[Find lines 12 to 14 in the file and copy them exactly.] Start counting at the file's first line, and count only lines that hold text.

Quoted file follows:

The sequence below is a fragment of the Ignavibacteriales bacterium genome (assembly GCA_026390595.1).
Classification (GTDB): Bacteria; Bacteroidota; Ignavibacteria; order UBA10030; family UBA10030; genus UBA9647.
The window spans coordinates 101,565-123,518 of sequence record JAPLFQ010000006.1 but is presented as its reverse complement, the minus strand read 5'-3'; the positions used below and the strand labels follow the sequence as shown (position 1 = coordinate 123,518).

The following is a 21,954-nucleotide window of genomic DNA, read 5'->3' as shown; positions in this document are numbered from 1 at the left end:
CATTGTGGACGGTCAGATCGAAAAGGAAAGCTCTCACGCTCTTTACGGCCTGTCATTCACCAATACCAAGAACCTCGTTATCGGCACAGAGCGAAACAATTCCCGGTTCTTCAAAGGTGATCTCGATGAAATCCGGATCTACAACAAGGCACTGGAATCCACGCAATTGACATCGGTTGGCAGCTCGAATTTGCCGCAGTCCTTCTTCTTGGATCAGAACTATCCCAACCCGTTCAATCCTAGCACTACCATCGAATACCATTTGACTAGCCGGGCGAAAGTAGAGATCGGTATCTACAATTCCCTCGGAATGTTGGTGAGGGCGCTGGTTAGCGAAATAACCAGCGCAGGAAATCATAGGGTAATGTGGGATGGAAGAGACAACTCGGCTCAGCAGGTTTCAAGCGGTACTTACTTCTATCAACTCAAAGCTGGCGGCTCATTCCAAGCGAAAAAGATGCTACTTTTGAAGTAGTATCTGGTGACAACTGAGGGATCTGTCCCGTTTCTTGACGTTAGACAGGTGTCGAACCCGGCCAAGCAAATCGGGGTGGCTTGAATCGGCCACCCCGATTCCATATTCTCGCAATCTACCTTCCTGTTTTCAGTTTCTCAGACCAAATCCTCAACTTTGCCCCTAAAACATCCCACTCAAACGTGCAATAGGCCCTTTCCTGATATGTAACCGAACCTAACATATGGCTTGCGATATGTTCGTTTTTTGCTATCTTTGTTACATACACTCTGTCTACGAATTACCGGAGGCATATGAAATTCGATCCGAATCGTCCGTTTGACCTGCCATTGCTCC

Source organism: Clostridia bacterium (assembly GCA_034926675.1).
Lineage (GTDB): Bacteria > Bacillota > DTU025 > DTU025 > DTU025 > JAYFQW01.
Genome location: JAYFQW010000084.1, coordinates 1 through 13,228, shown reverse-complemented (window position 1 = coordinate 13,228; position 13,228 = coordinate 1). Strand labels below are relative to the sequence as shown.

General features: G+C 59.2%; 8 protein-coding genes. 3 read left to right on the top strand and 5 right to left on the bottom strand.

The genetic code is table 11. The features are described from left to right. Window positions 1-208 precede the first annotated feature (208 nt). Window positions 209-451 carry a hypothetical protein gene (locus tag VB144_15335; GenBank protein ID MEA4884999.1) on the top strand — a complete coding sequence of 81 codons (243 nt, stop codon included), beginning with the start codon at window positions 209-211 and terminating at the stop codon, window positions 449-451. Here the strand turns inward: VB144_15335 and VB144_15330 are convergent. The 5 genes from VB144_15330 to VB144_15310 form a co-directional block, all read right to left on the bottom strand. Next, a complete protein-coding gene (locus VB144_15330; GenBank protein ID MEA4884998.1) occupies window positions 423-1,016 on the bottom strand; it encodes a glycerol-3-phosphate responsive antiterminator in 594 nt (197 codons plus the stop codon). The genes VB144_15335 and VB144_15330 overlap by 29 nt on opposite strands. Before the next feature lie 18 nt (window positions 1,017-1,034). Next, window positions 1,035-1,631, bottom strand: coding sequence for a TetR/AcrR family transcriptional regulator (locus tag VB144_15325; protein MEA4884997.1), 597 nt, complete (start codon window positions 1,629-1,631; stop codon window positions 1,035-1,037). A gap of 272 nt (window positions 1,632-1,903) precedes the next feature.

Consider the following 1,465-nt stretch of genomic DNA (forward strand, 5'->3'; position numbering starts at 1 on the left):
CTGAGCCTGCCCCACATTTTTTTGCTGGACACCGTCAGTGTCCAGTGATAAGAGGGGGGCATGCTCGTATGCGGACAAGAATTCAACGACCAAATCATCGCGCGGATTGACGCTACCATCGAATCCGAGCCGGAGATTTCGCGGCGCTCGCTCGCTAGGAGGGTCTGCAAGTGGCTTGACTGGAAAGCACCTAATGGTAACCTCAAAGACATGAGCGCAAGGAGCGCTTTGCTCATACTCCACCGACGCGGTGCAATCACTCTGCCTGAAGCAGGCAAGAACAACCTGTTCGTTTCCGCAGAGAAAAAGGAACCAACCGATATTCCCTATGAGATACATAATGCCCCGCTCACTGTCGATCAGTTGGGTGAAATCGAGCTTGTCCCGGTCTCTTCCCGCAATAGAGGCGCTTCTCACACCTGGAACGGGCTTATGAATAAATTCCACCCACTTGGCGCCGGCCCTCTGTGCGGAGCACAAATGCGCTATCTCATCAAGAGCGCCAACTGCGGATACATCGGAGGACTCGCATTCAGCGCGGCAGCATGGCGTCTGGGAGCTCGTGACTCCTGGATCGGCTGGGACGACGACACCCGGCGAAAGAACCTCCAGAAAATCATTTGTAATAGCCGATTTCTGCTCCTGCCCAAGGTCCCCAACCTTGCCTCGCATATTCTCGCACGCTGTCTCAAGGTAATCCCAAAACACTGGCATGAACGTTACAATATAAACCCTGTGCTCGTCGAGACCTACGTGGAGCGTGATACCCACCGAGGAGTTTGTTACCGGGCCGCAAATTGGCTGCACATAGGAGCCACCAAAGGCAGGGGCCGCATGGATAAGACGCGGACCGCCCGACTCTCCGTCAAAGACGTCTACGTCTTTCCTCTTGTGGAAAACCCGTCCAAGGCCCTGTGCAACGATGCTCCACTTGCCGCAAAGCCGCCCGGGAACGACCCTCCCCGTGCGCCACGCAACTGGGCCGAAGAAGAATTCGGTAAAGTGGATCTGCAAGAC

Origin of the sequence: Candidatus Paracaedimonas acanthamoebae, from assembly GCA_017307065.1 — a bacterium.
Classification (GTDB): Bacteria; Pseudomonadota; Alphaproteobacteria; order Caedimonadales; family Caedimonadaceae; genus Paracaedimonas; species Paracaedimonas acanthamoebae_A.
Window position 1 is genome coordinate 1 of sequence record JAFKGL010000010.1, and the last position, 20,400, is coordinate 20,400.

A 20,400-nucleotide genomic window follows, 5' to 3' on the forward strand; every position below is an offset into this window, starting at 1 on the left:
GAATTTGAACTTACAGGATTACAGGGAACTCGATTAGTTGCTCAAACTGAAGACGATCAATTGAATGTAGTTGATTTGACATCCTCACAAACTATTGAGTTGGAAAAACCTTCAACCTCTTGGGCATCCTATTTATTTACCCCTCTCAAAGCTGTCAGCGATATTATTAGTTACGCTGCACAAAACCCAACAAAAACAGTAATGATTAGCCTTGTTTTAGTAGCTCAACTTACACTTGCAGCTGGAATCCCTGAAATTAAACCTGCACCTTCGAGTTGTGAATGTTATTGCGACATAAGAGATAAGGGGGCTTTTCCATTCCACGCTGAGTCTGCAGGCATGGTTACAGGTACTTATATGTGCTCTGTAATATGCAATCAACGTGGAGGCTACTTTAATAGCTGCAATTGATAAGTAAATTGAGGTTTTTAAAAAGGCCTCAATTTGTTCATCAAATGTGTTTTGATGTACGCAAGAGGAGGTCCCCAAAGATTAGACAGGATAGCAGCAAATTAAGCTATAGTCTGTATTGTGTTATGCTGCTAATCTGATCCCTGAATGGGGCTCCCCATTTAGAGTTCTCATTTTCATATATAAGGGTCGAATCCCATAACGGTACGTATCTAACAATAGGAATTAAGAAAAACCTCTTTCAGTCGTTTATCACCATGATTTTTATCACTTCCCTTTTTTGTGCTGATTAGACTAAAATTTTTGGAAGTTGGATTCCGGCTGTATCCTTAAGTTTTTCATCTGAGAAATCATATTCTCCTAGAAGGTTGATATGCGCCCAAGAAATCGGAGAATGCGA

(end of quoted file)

CTGAGCCTGCCCCACATTTTTTTGCTGGACACCGTCAGTGTCCAGTGATAAGAGGGGGGCATGCTCGTATGCGGACAAGAATTCAACGACCAAATCATCGCGCGGATTGACGCTACCATCGAATCCGAGCCGGAGATTTCGCGGCGCTCGCTCGCTAGGAGGGTCTGCAAGTGGCTTGACTGGAAAGCACCTAATGGTAACCTCAAAGACATGAGCGCAAGGAGCGCTTTGCTCATACTCCACCGACGCGGTGCAATCACTCTGCCTGAAGCAGGCAAGAACAACCTGTTCGTTTCCGCAGAGAAAAAGGAACCAACCGATATTCCCTATGAGATACATAATGCCCCGCTCACTGTCGATCAGTTGGGTGAAATCGAGCTTGTCCCGGTCTCTTCCCGCAATAGAGGCGCTTCTCACACCTGGAACGGGCTTATGAATAAATTCCACCCACTTGGCGCCGGCCCTCTGTGCGGAGCACAAATGCGCTATCTCATCAAGAGCGCCAACTGCGGATACATCGGAGGACTCGCATTCAGCGCGGCAGCATGGCGTCTGGGAGCTCGTGACTCCTGGATCGGCTGGGACGACGACACCCGGCGAAAGAACCTCCAGAAAATCATTTGTAATAGCCGATTTCTGCTCCTGCCCAAGGTCCCCAACCTTGCCTCGCATATTCTCGCACGCTGTCTCAAGGTAATCCCAAAACACTGGCATGAACGTTACAATATAAACCCTGTGCTCGTCGAGACCTACGTGGAGCGTGATACCCACCGAGGAGTTTGTTACCGGGCCGCAAATTGGCTGCACATAGGAGCCACCAAAGGCAGGGGCCGCATGGATAAGACGCGGACCGCCCGACTCTCCGTCAAAGACGTCTACGTCTTTCCTCTTGTGGAAAACCCGTCCAAGGCCCTGTGCAACGATGCTCCACTTGCCGCAAAGCCGCCCGGGAACGACCCTCCCCGTGCGCCACGCAACTGGGCCGAAGAAGAATTCGGTAAAGTGGATCTGCAAGAC

Origin of the sequence: Candidatus Paracaedimonas acanthamoebae, from assembly GCA_017307065.1 — a bacterium.
Classification (GTDB): Bacteria; Pseudomonadota; Alphaproteobacteria; order Caedimonadales; family Caedimonadaceae; genus Paracaedimonas; species Paracaedimonas acanthamoebae_A.